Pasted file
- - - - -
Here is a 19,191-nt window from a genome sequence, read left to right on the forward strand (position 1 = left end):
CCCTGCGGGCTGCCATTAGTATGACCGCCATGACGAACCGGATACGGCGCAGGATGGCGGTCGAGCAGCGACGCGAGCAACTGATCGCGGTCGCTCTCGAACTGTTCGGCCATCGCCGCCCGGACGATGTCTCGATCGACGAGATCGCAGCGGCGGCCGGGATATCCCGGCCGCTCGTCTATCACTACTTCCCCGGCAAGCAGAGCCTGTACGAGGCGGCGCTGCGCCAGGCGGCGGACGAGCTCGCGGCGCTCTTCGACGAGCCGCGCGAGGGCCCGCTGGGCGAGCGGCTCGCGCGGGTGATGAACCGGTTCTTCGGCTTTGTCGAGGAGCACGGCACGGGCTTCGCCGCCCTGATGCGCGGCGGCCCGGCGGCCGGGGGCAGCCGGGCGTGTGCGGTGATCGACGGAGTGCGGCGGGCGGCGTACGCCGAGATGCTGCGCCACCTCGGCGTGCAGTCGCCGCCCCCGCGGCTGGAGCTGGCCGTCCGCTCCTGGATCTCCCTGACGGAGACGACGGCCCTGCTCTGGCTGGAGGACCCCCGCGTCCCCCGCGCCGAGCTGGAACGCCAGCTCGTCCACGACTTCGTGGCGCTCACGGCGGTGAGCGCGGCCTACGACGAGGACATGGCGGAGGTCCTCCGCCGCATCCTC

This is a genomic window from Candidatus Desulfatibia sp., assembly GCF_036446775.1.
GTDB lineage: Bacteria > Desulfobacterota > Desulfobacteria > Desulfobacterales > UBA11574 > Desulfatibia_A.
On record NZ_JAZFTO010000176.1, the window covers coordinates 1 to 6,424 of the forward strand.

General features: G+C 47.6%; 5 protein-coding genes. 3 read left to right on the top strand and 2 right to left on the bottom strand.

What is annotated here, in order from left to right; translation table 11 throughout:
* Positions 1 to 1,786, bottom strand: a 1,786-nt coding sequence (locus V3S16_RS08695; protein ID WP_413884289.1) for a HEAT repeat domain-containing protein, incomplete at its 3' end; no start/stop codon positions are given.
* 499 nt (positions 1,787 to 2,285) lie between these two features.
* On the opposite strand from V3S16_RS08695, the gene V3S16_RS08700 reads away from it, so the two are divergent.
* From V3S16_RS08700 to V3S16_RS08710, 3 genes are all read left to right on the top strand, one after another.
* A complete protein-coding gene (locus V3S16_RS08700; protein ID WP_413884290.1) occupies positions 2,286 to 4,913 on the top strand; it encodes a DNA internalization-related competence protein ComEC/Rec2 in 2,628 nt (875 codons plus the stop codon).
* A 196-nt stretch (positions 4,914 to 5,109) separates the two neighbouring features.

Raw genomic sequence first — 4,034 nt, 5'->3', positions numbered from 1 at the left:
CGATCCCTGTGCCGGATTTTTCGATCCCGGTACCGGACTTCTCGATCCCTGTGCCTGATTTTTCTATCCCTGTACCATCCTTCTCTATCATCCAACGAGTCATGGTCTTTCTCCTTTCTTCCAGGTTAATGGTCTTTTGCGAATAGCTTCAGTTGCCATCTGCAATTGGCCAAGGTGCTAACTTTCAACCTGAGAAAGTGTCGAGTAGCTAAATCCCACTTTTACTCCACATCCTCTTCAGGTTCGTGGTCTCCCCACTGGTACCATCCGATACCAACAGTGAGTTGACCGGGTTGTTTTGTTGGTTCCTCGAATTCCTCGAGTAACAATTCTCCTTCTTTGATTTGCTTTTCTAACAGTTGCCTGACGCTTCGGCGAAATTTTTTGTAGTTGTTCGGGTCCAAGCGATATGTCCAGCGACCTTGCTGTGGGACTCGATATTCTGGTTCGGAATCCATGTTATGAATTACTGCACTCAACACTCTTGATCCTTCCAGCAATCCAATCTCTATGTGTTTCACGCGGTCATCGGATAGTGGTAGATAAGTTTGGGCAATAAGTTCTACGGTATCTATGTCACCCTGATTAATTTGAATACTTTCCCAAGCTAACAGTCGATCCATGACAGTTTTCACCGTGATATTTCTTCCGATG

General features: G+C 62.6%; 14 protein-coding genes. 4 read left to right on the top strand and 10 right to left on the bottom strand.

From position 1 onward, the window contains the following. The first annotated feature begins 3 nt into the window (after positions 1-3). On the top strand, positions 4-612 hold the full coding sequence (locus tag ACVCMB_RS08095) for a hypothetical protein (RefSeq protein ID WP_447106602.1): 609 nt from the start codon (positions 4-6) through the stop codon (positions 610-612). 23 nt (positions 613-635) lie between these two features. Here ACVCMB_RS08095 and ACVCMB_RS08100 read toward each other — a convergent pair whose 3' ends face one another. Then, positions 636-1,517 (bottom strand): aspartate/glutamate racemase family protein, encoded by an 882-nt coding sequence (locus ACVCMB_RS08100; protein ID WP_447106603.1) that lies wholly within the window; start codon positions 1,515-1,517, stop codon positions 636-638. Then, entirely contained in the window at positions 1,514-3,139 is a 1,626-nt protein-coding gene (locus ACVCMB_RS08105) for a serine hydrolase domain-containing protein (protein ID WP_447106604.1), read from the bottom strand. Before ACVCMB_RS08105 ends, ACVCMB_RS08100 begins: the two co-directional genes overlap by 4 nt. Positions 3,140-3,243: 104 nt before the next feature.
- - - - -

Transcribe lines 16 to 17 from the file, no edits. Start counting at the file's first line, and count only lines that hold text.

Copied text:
General features: G+C 62.6%; 14 protein-coding genes. 4 read left to right on the top strand and 10 right to left on the bottom strand.

From position 1 onward, the window contains the following. The first annotated feature begins 3 nt into the window (after positions 1-3). On the top strand, positions 4-612 hold the full coding sequence (locus tag ACVCMB_RS08095) for a hypothetical protein (RefSeq protein ID WP_447106602.1): 609 nt from the start codon (positions 4-6) through the stop codon (positions 610-612). 23 nt (positions 613-635) lie between these two features. Here ACVCMB_RS08095 and ACVCMB_RS08100 read toward each other — a convergent pair whose 3' ends face one another. Then, positions 636-1,517 (bottom strand): aspartate/glutamate racemase family protein, encoded by an 882-nt coding sequence (locus ACVCMB_RS08100; protein ID WP_447106603.1) that lies wholly within the window; start codon positions 1,515-1,517, stop codon positions 636-638. Then, entirely contained in the window at positions 1,514-3,139 is a 1,626-nt protein-coding gene (locus ACVCMB_RS08105) for a serine hydrolase domain-containing protein (protein ID WP_447106604.1), read from the bottom strand. Before ACVCMB_RS08105 ends, ACVCMB_RS08100 begins: the two co-directional genes overlap by 4 nt. Positions 3,140-3,243: 104 nt before the next feature.